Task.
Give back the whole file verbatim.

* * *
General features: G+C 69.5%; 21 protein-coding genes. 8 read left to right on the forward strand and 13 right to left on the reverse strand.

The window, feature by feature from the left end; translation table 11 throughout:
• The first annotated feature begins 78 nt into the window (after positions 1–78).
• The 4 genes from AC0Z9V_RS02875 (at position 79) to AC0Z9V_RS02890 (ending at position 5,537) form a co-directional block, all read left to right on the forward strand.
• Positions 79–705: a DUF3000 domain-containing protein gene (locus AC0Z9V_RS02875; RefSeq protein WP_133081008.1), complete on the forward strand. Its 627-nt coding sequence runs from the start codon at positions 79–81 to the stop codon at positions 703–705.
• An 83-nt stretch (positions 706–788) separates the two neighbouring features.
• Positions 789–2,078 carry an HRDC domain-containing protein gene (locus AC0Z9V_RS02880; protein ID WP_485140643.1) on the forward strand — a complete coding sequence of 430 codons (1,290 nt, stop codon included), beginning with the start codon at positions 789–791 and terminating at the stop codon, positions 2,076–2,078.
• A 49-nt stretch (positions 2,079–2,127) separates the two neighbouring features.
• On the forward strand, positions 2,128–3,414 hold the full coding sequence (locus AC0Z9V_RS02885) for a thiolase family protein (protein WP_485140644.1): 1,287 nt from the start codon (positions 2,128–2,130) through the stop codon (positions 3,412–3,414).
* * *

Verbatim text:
General features: G+C 69.5%; 21 protein-coding genes. 8 read left to right on the forward strand and 13 right to left on the reverse strand.

The window, feature by feature from the left end; translation table 11 throughout:
• The first annotated feature begins 78 nt into the window (after positions 1–78).
• The 4 genes from AC0Z9V_RS02875 (at position 79) to AC0Z9V_RS02890 (ending at position 5,537) form a co-directional block, all read left to right on the forward strand.
• Positions 79–705: a DUF3000 domain-containing protein gene (locus AC0Z9V_RS02875; RefSeq protein WP_133081008.1), complete on the forward strand. Its 627-nt coding sequence runs from the start codon at positions 79–81 to the stop codon at positions 703–705.
• An 83-nt stretch (positions 706–788) separates the two neighbouring features.
• Positions 789–2,078 carry an HRDC domain-containing protein gene (locus AC0Z9V_RS02880; protein ID WP_485140643.1) on the forward strand — a complete coding sequence of 430 codons (1,290 nt, stop codon included), beginning with the start codon at positions 789–791 and terminating at the stop codon, positions 2,076–2,078.
• A 49-nt stretch (positions 2,079–2,127) separates the two neighbouring features.
• On the forward strand, positions 2,128–3,414 hold the full coding sequence (locus AC0Z9V_RS02885) for a thiolase family protein (protein WP_485140644.1): 1,287 nt from the start codon (positions 2,128–2,130) through the stop codon (positions 3,412–3,414).